It hasn't quite worked out that way.
"The baseball has been pretty up and down since I got here," Ziegler said prior to Wednesday night's game against the Yankees at Fenway Park. "But if this is as bad as it gets, we're going to be in pretty good shape when it comes to September."
Uehara has been on the disabled list since July 20 with a right pectoral strain, and Red Sox manager John Farrell said on Wednesday that Uehara is throwing long toss and there's no timetable for his return.
Kimbrel had surgery to repair torn meniscus in his left knee on July 11 and was activated three weeks later. Although Farrell said on Wednesday that Kimbrel is good to go, if his performance in the ninth inning on Tuesday night is any indication, he is not yet at full strength.
Kimbrel walked four and allowed a run before Farrell replaced him with the bases loaded and two outs in favor of Matt Barnes, who struck out Mark Teixeira looking to avert complete disaster in a 5-3 victory.
Kimbrel doesn't blow saves very often -- 25 in his seven-year career, two this season, his first in Boston.
How off was Kimbrel? He had walked only 16 batters in 35 1/3 innings coming into the game and still owns a 1.14 WHIP, having struck out 57 batters. Kimbrel reported after the outing -- the third since his return on Aug. 1 -- that his knee felt a little sore.
"I wouldn't say it affected my performance, but it's something that I'll battle with," Kimbrel said. "I'm still four weeks out of surgery. I'm good enough to pitch, I'm good enough to play, but it's not going to affect me each and every night."
Which begs the question, what was the rush? The timeline to return from that type of surgery is three to six weeks. With so many key games remaining and the season heading down to crunch time, how could it have hurt to have given Kimbrel a little more time?
"I don't have an answer to that, whether had we waited two more weeks was he going to be able to pitch every single outing with normal feeling and zero discomfort?" Farrell said. "I don't know that. I don't know if anyone knows that. We do know that by activating him by week three, we weren't putting him in harm's way or in danger."
Ziegler, an all-purpose reliever when with Arizona, filled in fine for Kimbrel as the closer, saving three games and having eight scoreless outings in his 10 appearances since joining Boston, allowing just one earned run.
Ziegler is one of those guys content to pitch in any situation he's needed. A right-handed sidearmer with a deadly sinker, Ziegler is particularly adept at inducing the key double-play grounder.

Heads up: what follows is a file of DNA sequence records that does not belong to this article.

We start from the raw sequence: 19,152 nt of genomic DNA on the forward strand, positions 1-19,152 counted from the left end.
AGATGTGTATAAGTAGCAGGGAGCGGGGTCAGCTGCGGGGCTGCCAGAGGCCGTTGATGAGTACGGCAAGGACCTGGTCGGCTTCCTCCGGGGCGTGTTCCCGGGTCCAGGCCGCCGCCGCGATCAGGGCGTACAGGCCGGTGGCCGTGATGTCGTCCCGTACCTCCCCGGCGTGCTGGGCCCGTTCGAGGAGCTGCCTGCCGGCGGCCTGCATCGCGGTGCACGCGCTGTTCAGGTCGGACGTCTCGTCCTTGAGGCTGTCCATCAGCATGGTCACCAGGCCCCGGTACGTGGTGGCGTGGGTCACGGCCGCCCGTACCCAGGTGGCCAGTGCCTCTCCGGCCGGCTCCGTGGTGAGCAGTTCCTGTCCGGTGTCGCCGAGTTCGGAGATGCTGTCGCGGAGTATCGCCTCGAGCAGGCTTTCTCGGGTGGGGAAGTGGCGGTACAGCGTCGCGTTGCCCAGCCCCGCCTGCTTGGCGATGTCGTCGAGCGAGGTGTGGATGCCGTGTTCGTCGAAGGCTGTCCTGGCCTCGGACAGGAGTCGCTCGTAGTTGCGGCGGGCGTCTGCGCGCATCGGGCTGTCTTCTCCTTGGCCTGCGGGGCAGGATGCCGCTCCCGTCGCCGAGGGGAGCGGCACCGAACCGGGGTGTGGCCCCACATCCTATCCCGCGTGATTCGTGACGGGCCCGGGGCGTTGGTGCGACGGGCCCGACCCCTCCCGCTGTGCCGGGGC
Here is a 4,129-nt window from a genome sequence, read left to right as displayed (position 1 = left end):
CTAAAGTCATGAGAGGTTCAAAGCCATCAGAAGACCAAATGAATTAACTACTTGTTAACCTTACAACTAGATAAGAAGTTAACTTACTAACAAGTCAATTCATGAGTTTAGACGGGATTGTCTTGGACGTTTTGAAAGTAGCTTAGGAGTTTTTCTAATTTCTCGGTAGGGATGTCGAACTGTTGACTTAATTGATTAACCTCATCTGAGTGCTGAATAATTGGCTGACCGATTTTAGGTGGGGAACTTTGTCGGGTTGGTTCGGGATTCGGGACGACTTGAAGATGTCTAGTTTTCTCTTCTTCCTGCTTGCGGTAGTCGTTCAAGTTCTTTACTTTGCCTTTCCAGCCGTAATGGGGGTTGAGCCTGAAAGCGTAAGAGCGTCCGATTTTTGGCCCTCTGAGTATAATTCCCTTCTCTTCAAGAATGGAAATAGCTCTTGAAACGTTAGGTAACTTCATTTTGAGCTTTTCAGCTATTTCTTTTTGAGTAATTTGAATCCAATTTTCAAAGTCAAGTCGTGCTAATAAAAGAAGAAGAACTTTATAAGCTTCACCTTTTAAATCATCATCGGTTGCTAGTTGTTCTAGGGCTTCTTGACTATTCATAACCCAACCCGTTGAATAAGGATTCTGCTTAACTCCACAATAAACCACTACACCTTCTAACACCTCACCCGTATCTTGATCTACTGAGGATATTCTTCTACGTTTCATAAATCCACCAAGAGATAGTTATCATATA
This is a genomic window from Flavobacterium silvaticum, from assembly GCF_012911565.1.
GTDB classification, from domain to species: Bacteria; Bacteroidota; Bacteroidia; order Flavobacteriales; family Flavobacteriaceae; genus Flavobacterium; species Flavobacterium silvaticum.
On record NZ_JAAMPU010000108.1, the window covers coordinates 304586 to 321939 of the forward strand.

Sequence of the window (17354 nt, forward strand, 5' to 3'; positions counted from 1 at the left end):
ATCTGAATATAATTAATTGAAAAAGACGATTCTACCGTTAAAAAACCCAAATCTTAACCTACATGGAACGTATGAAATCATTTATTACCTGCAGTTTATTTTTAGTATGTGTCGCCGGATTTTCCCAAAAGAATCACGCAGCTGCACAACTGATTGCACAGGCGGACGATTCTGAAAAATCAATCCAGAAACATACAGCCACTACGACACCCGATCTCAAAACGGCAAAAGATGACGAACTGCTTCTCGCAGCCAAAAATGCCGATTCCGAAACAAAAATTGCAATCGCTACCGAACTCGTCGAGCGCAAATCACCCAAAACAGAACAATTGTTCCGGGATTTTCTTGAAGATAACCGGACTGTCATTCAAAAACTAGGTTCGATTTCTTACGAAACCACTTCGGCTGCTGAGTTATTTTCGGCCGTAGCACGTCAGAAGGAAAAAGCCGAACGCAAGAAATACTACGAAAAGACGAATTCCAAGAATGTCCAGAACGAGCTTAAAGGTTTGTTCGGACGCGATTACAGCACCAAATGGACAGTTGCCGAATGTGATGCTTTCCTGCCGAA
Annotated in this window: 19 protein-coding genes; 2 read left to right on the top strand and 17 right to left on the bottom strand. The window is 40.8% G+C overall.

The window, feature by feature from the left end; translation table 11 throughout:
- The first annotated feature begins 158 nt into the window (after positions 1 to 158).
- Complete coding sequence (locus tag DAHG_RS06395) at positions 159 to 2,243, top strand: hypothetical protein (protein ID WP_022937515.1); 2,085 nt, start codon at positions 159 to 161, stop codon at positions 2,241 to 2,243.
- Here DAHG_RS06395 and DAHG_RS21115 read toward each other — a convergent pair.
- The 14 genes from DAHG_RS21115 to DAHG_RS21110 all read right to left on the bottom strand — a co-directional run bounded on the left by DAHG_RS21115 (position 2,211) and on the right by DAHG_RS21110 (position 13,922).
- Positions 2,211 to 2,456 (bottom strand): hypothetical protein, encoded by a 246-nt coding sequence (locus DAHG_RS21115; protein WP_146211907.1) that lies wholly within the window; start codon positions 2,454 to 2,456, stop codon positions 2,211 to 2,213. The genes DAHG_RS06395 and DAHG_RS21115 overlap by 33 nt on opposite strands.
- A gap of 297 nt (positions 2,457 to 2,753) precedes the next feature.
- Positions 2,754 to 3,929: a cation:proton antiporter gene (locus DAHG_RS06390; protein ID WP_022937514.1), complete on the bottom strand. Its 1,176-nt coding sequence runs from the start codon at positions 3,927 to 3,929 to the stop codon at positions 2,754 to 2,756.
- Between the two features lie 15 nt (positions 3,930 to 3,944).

With the D-backs, he set up for J.J. Putz and Addison Reed, and he cycled into the closer's role when both pitchers either had arm or performance issues.
Ziegler overcame microfracture surgery on his left knee near the end of the 2014 season and returned to save 30 games in 32 opportunities last season for Arizona, including the last 28 in a row to tie a club record. He finished his tenure there with 348 appearances, the most of any reliever in D-backs history.
Ziegler, nearly 37 and a free agent after the World Series, said he might eventually need knee replacement surgery as he grows older. But that knee is just fine now.
"There's going to be long-term lasting effects," Ziegler said. "And I do what I can to do maintenance on it, to do therapy on it to keep it strong. But it hasn't been bothering me pitching at all."
Kimbrel was obtained from the Padres this past November in exchange for four Minor Leaguers. He spent the 2015 season with San Diego after pitching almost five years in Atlanta. With the Braves, the hard-throwing right-hander replaced Billy Wagner as closer and set the franchise record with 186 saves.
Kimbrel injured his knee while reaching over to pick up a baseball during batting practice prior to a game against the Rays on July 8. Farrell had to use Uehara to close the game that night, and then president of baseball operations Dave Dombrowski engineered the Ziegler trade, sending two prospects to the D-backs.
Spinning it all forward a month, Farrell said that his pregame report on Kimbrel was positive.
"The knee has no increased soreness over [Tuesday] or five days ago in Seattle," Farrell said. "He's four weeks post-surgery. There's going to be days where there's minor soreness that he deals with, but not to the point of hindering his ability to pitch."
Farrell said he had spoken to Kimbrel after "everybody cleared out" of the clubhouse on Tuesday night and called it "a baseball conversation."
"It was about some things we saw from a fundamental standpoint," Farrell said. "I wanted to make sure that I'm not putting him in harm's way because of the knee, which he denies."
Players, of course, downplay their injuries all the time, "and that's why you spend a lot of time with them, get to know them," Farrell added.
The next time out for Kimbrel and the Red Sox will be telling.